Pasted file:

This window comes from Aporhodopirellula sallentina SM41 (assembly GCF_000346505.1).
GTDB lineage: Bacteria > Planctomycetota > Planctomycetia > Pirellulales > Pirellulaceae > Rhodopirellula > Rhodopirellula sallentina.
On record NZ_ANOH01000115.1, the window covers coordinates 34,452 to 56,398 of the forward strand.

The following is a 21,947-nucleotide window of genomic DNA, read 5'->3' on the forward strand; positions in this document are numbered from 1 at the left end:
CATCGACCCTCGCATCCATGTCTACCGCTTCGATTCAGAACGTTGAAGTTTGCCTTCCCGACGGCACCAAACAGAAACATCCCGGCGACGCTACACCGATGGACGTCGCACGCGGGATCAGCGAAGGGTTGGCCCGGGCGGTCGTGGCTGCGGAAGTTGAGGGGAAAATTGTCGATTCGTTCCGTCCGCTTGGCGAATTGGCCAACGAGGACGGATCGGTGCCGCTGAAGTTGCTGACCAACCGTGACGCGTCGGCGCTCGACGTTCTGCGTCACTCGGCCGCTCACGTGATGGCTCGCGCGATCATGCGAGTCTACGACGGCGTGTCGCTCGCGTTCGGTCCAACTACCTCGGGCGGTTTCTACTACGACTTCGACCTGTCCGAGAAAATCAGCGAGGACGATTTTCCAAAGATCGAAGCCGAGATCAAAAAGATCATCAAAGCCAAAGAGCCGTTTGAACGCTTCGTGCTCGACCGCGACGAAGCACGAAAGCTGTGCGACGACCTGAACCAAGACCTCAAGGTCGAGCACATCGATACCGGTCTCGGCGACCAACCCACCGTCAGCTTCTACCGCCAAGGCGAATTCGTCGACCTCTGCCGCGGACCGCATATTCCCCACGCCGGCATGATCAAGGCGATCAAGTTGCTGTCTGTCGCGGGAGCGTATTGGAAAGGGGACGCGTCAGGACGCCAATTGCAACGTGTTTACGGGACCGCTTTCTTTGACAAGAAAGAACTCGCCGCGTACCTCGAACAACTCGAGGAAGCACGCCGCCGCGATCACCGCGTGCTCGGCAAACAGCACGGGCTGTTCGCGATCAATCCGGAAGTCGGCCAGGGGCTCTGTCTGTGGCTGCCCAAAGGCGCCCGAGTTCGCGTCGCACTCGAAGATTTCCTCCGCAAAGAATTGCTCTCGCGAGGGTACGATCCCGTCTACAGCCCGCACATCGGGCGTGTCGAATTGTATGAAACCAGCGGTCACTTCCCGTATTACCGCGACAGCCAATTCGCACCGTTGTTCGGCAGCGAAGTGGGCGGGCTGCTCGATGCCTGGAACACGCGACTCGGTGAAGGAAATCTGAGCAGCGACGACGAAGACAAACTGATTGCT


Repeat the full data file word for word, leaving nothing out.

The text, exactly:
This window comes from Aporhodopirellula sallentina SM41 (assembly GCF_000346505.1).
GTDB lineage: Bacteria > Planctomycetota > Planctomycetia > Pirellulales > Pirellulaceae > Rhodopirellula > Rhodopirellula sallentina.
On record NZ_ANOH01000115.1, the window covers coordinates 34,452 to 56,398 of the forward strand.

The following is a 21,947-nucleotide window of genomic DNA, read 5'->3' on the forward strand; positions in this document are numbered from 1 at the left end:
CATCGACCCTCGCATCCATGTCTACCGCTTCGATTCAGAACGTTGAAGTTTGCCTTCCCGACGGCACCAAACAGAAACATCCCGGCGACGCTACACCGATGGACGTCGCACGCGGGATCAGCGAAGGGTTGGCCCGGGCGGTCGTGGCTGCGGAAGTTGAGGGGAAAATTGTCGATTCGTTCCGTCCGCTTGGCGAATTGGCCAACGAGGACGGATCGGTGCCGCTGAAGTTGCTGACCAACCGTGACGCGTCGGCGCTCGACGTTCTGCGTCACTCGGCCGCTCACGTGATGGCTCGCGCGATCATGCGAGTCTACGACGGCGTGTCGCTCGCGTTCGGTCCAACTACCTCGGGCGGTTTCTACTACGACTTCGACCTGTCCGAGAAAATCAGCGAGGACGATTTTCCAAAGATCGAAGCCGAGATCAAAAAGATCATCAAAGCCAAAGAGCCGTTTGAACGCTTCGTGCTCGACCGCGACGAAGCACGAAAGCTGTGCGACGACCTGAACCAAGACCTCAAGGTCGAGCACATCGATACCGGTCTCGGCGACCAACCCACCGTCAGCTTCTACCGCCAAGGCGAATTCGTCGACCTCTGCCGCGGACCGCATATTCCCCACGCCGGCATGATCAAGGCGATCAAGTTGCTGTCTGTCGCGGGAGCGTATTGGAAAGGGGACGCGTCAGGACGCCAATTGCAACGTGTTTACGGGACCGCTTTCTTTGACAAGAAAGAACTCGCCGCGTACCTCGAACAACTCGAGGAAGCACGCCGCCGCGATCACCGCGTGCTCGGCAAACAGCACGGGCTGTTCGCGATCAATCCGGAAGTCGGCCAGGGGCTCTGTCTGTGGCTGCCCAAAGGCGCCCGAGTTCGCGTCGCACTCGAAGATTTCCTCCGCAAAGAATTGCTCTCGCGAGGGTACGATCCCGTCTACAGCCCGCACATCGGGCGTGTCGAATTGTATGAAACCAGCGGTCACTTCCCGTATTACCGCGACAGCCAATTCGCACCGTTGTTCGGCAGCGAAGTGGGCGGGCTGCTCGATGCCTGGAACACGCGACTCGGTGAAGGAAATCTGAGCAGCGACGACGAAGACAAACTGATTGCT